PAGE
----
November 22: The Connected Company
Katie traces Salem Media Group’s roots to discover how the little-known company came to have an outsized political influence. Salem’s history parallels the growth of the religious right — and the company is tightly networked with right-wing political strategists, pollsters, big donors, and Republican party mainstays, thanks to their involvement with a secretive group of evangelical and conservative leaders. For decades, the religious right has worked behind the scenes to get a specific, highly influential subset of voters to act — and Salem has been one of their megaphones.
November 29: The Unruly Airwaves (Backstory Pt. 1)
Despite members of the right-wing media ecosystem purporting to be embattled underdogs amidst a sea of liberal mainstream media outlets, on talk radio, far right and conspiratorial programming is well-platformed. Episode three calls into question how the right got a hold over the airwaves, even while arguing that they were being silenced and censored by a liberal media. Katie explores the early history of American radio and comes to find that, in the post-war and Civil Rights period (thanks largely to the work of Civil Rights activists), the U.S. government encouraged more diverse viewpoints on the airwaves — until it didn’t.
December 6: How the Radio Went Right (Backstory Pt. 2)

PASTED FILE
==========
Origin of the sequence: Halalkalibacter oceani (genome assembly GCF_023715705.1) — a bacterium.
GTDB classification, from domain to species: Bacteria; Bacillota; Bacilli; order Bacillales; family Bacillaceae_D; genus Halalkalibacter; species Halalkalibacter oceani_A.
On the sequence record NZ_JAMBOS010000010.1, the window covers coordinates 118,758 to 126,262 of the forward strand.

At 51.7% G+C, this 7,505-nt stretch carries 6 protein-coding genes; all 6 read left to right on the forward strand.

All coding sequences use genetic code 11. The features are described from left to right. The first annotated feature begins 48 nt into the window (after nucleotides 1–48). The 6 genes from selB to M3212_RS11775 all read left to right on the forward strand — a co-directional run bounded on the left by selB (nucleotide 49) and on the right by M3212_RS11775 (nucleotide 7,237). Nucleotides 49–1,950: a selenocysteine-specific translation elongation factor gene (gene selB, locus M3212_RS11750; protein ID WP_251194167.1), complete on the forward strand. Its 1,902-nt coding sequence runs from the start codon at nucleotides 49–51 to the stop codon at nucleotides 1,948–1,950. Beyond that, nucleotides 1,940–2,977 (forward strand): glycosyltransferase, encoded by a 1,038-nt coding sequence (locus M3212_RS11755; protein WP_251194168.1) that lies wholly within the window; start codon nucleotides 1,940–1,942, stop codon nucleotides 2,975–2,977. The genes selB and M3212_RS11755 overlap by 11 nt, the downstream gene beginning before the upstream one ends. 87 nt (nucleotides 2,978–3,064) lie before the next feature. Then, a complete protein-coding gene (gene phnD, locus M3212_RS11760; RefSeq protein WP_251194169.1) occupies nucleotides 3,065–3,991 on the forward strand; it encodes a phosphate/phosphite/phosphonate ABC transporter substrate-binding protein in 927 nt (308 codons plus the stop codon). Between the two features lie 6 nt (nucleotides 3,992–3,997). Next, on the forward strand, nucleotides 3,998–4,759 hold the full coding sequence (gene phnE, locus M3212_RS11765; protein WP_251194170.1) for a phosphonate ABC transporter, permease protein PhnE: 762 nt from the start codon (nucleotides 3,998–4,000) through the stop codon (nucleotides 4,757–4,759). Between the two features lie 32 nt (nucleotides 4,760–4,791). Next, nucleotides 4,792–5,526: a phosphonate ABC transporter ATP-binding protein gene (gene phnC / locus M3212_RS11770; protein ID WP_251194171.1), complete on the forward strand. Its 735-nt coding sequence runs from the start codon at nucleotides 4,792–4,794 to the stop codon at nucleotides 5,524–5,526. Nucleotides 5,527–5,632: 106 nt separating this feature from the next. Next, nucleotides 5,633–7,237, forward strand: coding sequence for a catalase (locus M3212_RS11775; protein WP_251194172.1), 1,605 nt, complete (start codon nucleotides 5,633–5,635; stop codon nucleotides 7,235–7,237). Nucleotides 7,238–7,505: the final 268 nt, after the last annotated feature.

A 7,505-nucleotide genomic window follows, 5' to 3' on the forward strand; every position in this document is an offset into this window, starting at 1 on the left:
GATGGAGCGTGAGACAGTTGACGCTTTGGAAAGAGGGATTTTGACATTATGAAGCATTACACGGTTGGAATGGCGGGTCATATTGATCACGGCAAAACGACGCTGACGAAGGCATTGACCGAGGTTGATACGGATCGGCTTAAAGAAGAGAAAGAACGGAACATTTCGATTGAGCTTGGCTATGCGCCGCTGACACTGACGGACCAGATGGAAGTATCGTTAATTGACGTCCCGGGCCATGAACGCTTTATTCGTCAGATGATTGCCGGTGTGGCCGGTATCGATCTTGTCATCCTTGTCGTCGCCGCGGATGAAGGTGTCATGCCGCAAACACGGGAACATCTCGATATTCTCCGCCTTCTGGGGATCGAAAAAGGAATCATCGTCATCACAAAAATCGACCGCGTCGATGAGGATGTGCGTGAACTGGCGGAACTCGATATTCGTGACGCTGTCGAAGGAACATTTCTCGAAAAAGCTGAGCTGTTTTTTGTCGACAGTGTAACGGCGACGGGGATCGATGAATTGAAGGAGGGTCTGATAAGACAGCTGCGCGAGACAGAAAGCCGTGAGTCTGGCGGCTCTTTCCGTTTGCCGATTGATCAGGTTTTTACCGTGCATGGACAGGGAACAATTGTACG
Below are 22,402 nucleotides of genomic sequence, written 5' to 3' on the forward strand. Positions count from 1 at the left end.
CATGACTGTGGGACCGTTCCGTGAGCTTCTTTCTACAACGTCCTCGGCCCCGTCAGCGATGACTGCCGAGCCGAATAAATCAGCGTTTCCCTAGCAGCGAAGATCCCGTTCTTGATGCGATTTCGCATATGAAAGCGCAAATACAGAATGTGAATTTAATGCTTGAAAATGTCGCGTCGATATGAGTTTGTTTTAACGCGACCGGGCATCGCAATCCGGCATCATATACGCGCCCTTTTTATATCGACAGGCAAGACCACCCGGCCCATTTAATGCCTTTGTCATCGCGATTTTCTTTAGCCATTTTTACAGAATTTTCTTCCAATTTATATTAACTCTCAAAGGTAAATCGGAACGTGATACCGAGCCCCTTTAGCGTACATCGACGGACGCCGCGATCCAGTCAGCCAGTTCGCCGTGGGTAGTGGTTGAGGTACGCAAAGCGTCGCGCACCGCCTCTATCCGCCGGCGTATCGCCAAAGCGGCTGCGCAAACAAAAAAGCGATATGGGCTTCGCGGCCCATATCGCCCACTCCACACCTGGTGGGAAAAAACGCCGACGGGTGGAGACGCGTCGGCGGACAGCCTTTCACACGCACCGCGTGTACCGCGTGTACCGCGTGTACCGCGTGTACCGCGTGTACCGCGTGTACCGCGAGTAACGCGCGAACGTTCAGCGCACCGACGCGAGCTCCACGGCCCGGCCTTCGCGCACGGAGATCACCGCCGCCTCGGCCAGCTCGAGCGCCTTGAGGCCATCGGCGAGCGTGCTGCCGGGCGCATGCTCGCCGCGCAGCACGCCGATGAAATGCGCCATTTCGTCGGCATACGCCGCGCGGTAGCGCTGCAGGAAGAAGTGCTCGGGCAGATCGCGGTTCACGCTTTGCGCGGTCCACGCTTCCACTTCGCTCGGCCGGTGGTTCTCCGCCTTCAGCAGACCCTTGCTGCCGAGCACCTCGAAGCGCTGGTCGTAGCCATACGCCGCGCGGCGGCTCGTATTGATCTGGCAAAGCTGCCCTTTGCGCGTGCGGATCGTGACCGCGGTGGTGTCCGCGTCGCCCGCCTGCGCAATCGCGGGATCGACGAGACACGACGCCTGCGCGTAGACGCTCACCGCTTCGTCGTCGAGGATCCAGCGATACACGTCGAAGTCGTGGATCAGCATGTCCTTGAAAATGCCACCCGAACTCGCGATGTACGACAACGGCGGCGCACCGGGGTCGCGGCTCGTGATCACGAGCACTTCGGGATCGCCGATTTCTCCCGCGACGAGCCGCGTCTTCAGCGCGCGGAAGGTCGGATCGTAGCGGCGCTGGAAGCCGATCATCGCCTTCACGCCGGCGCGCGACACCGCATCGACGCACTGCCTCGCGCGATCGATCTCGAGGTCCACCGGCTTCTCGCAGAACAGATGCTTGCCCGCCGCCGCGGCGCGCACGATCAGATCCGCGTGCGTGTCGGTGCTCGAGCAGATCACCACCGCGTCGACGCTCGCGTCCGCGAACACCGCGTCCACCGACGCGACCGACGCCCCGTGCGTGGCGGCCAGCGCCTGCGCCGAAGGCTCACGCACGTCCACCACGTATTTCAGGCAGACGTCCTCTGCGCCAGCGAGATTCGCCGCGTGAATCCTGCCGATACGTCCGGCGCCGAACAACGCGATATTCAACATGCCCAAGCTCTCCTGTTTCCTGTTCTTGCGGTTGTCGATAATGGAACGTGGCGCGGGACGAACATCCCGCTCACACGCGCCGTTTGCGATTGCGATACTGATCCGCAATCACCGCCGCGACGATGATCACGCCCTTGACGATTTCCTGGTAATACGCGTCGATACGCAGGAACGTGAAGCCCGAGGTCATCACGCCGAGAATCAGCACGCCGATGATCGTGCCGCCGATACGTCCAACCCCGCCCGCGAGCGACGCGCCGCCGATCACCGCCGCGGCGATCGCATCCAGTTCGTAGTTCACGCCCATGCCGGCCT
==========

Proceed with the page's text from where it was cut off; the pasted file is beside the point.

In the 1970s, talk radio was hitting its stride, with hosts and listeners being amplified from all political persuasions. In the next two decades, however, the hard-fought policies that helped ensure that diversity – community needs assessments, requirements to offer public service programs and multiple perspectives, and limits on how many stations a single company could own – all went away. These changes, combined with technological and legal changes that consolidated the radio industry, sent conservative talk radio up-and-comer Rush Limbaugh soaring. In this episode, Katie looks at radio’s last four decades to understand how we got to where we are today, and the specific political choices that allowed conservative talk radio to dominate a medium that once thrived on varied viewpoints.
December 13: The Future
Highly politicized, partisan companies like Salem have a hold on the airwaves, and they don’t plan to give it up. Salem’s Senior Vice President Phil Boyce speaks to Katie candidly about the personalities he handpicked to spread Salem’s message and about the company’s plans to expand into the media world off the airwaves. And we ask the perennial question: it seems propagation of lies is a solid business model — but is it legal? On the public airwaves, the answer may be no.
On the Media is WNYC’s weekly investigation into how the media shapes our worldview. It has won two Peabody Awards, was the first national public radio show to be offered as a podcast, and now airs on 425 public radio stations. It is available at https://www.wnycstudios.org/podcasts/otm and all other platforms where podcasts are available.
Katie Thornton is an award-winning multimedia journalist and Fulbright Fellow. She has written and produced work on various current events and public history subjects, including architecture, the healthcare industry, communications infrastructure, and amusement parks. Her written articles and essays have run in The Atlantic, The Washington Post, The Guardian, Bloomberg’s CityLab, National Geographic, and others, while her audio stories and documentaries have appeared on 99% Invisible, BBC, NPR, Minnesota Public Radio, and more. She got her start in media as a teenager, volunteering and working behind the scenes at radio stations for many years.